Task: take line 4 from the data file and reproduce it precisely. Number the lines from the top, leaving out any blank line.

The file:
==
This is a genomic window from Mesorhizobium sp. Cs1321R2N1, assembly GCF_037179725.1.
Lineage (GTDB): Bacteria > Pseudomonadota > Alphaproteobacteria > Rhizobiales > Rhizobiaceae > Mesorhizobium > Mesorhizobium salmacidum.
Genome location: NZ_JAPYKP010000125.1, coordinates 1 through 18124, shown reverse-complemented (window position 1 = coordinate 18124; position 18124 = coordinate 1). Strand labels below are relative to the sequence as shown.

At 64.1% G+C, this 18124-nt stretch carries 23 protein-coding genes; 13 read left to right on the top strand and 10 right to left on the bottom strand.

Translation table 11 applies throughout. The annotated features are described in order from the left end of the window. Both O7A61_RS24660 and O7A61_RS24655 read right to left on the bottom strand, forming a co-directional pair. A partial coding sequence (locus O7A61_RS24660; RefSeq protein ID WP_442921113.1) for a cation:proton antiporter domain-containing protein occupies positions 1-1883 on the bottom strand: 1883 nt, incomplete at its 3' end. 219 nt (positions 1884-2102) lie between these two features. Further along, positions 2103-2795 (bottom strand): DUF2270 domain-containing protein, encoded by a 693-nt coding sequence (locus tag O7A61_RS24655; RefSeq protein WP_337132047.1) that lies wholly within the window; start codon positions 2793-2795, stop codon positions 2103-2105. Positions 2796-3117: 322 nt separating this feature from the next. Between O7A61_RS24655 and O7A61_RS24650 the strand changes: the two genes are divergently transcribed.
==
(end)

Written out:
At 64.1% G+C, this 18124-nt stretch carries 23 protein-coding genes; 13 read left to right on the top strand and 10 right to left on the bottom strand.